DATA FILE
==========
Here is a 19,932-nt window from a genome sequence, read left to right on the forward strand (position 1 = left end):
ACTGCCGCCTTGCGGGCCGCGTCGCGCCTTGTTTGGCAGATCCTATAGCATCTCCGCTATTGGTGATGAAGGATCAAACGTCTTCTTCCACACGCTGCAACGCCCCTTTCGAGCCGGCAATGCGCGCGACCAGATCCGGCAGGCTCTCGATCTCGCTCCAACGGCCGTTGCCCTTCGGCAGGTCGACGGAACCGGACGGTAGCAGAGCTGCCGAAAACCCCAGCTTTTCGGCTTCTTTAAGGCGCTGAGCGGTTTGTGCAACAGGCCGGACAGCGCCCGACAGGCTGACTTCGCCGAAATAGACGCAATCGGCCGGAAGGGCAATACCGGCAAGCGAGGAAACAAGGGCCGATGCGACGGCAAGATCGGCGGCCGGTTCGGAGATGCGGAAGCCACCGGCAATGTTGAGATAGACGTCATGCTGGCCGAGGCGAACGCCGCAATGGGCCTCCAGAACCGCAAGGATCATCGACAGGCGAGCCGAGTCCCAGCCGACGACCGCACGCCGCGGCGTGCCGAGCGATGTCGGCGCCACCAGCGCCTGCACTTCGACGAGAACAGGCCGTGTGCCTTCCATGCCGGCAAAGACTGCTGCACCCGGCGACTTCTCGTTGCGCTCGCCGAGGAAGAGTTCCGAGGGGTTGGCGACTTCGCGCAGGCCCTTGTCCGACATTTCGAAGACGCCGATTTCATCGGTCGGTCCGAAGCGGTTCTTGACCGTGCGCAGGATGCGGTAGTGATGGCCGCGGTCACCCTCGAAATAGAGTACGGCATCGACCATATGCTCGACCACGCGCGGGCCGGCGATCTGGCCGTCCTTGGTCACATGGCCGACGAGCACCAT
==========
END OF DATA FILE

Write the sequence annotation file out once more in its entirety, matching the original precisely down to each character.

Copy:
Here is a 19,932-nt window from a genome sequence, read left to right on the forward strand (position 1 = left end):
ACTGCCGCCTTGCGGGCCGCGTCGCGCCTTGTTTGGCAGATCCTATAGCATCTCCGCTATTGGTGATGAAGGATCAAACGTCTTCTTCCACACGCTGCAACGCCCCTTTCGAGCCGGCAATGCGCGCGACCAGATCCGGCAGGCTCTCGATCTCGCTCCAACGGCCGTTGCCCTTCGGCAGGTCGACGGAACCGGACGGTAGCAGAGCTGCCGAAAACCCCAGCTTTTCGGCTTCTTTAAGGCGCTGAGCGGTTTGTGCAACAGGCCGGACAGCGCCCGACAGGCTGACTTCGCCGAAATAGACGCAATCGGCCGGAAGGGCAATACCGGCAAGCGAGGAAACAAGGGCCGATGCGACGGCAAGATCGGCGGCCGGTTCGGAGATGCGGAAGCCACCGGCAATGTTGAGATAGACGTCATGCTGGCCGAGGCGAACGCCGCAATGGGCCTCCAGAACCGCAAGGATCATCGACAGGCGAGCCGAGTCCCAGCCGACGACCGCACGCCGCGGCGTGCCGAGCGATGTCGGCGCCACCAGCGCCTGCACTTCGACGAGAACAGGCCGTGTGCCTTCCATGCCGGCAAAGACTGCTGCACCCGGCGACTTCTCGTTGCGCTCGCCGAGGAAGAGTTCCGAGGGGTTGGCGACTTCGCGCAGGCCCTTGTCCGACATTTCGAAGACGCCGATTTCATCGGTCGGTCCGAAGCGGTTCTTGACCGTGCGCAGGATGCGGTAGTGATGGCCGCGGTCACCCTCGAAATAGAGTACGGCATCGACCATATGCTCGACCACGCGCGGGCCGGCGATCTGGCCGTCCTTGGTCACATGGCCGACGAGCACCAT